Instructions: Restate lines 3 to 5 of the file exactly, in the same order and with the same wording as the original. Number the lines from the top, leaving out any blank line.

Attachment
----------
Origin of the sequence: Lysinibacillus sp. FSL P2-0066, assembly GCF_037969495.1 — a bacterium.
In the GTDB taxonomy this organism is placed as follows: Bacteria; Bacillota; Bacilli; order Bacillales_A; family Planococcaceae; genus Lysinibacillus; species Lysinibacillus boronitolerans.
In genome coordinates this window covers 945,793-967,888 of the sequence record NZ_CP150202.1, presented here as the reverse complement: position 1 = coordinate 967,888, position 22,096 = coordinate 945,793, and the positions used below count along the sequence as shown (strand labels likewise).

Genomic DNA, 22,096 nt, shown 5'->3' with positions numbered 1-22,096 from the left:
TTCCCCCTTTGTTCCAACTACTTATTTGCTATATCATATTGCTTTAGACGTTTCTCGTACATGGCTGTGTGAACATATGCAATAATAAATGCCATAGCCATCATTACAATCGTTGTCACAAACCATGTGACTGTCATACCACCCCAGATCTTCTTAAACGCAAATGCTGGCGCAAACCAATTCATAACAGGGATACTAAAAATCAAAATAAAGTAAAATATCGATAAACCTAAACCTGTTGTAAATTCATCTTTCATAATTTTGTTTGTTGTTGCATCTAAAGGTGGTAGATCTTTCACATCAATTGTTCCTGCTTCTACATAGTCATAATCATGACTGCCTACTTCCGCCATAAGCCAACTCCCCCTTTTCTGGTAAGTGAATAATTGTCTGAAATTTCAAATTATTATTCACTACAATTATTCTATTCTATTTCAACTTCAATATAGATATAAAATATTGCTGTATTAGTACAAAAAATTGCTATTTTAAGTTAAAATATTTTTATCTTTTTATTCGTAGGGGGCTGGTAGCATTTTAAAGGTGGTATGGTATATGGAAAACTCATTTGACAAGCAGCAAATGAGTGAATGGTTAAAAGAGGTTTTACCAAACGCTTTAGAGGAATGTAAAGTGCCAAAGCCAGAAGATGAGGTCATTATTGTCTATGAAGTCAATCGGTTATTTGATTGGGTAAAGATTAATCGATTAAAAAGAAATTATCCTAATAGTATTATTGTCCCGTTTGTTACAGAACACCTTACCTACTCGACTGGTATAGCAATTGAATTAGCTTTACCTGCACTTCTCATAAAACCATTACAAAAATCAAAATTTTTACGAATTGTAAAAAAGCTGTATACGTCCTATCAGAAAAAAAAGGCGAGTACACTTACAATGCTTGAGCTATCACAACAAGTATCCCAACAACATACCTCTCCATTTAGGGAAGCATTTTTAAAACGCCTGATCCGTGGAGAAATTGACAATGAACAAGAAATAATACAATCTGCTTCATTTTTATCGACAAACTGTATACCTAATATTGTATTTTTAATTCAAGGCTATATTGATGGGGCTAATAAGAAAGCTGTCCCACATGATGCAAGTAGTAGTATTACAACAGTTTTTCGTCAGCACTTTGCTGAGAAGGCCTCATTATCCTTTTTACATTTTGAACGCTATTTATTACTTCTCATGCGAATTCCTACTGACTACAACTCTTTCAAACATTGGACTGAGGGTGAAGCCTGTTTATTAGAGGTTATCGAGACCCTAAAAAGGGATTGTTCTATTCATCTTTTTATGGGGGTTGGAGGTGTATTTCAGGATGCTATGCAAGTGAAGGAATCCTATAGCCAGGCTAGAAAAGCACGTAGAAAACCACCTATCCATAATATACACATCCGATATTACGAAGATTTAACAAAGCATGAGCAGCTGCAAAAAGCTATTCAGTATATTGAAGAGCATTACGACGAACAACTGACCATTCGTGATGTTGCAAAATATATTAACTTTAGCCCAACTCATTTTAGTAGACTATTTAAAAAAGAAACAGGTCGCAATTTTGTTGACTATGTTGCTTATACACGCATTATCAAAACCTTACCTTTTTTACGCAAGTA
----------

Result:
In genome coordinates this window covers 945,793-967,888 of the sequence record NZ_CP150202.1, presented here as the reverse complement: position 1 = coordinate 967,888, position 22,096 = coordinate 945,793, and the positions used below count along the sequence as shown (strand labels likewise).

Genomic DNA, 22,096 nt, shown 5'->3' with positions numbered 1-22,096 from the left:
TTCCCCCTTTGTTCCAACTACTTATTTGCTATATCATATTGCTTTAGACGTTTCTCGTACATGGCTGTGTGAACATATGCAATAATAAATGCCATAGCCATCATTACAATCGTTGTCACAAACCATGTGACTGTCATACCACCCCAGATCTTCTTAAACGCAAATGCTGGCGCAAACCAATTCATAACAGGGATACTAAAAATCAAAATAAAGTAAAATATCGATAAACCTAAACCTGTTGTAAATTCATCTTTCATAATTTTGTTTGTTGTTGCATCTAAAGGTGGTAGATCTTTCACATCAATTGTTCCTGCTTCTACATAGTCATAATCATGACTGCCTACTTCCGCCATAAGCCAACTCCCCCTTTTCTGGTAAGTGAATAATTGTCTGAAATTTCAAATTATTATTCACTACAATTATTCTATTCTATTTCAACTTCAATATAGATATAAAATATTGCTGTATTAGTACAAAAAATTGCTATTTTAAGTTAAAATATTTTTATCTTTTTATTCGTAGGGGGCTGGTAGCATTTTAAAGGTGGTATGGTATATGGAAAACTCATTTGACAAGCAGCAAATGAGTGAATGGTTAAAAGAGGTTTTACCAAACGCTTTAGAGGAATGTAAAGTGCCAAAGCCAGAAGATGAGGTCATTATTGTCTATGAAGTCAATCGGTTATTTGATTGGGTAAAGATTAATCGATTAAAAAGAAATTATCCTAATAGTATTATTGTCCCGTTTGTTACAGAACACCTTACCTACTCGACTGGTATAGCAATTGAATTAGCTTTACCTGCACTTCTCATAAAACCATTACAAAAATCAAAATTTTTACGAATTGTAAAAAAGCTGTATACGTCCTATCAGAAAAAAAAGGCGAGTACACTTACAATGCTTGAGCTATCACAACAAGTATCCCAACAACATACCTCTCCATTTAGGGAAGCATTTTTAAAACGCCTGATCCGTGGAGAAATTGACAATGAACAAGAAATAATACAATCTGCTTCATTTTTATCGACAAACTGTATACCTAATATTGTATTTTTAATTCAAGGCTATATTGATGGGGCTAATAAGAAAGCTGTCCCACATGATGCAAGTAGTAGTATTACAACAGTTTTTCGTCAGCACTTTGCTGAGAAGGCCTCATTATCCTTTTTACATTTTGAACGCTATTTATTACTTCTCATGCGAATTCCTACTGACTACAACTCTTTCAAACATTGGACTGAGGGTGAAGCCTGTTTATTAGAGGTTATCGAGACCCTAAAAAGGGATTGTTCTATTCATCTTTTTATGGGGGTTGGAGGTGTATTTCAGGATGCTATGCAAGTGAAGGAATCCTATAGCCAGGCTAGAAAAGCACGTAGAAAACCACCTATCCATAATATACACATCCGATATTACGAAGATTTAACAAAGCATGAGCAGCTGCAAAAAGCTATTCAGTATATTGAAGAGCATTACGACGAACAACTGACCATTCGTGATGTTGCAAAATATATTAACTTTAGCCCAACTCATTTTAGTAGACTATTTAAAAAAGAAACAGGTCGCAATTTTGTTGACTATGTTGCTTATACACGCATTATCAAAACCTTACCTTTTTTACGCAAGTA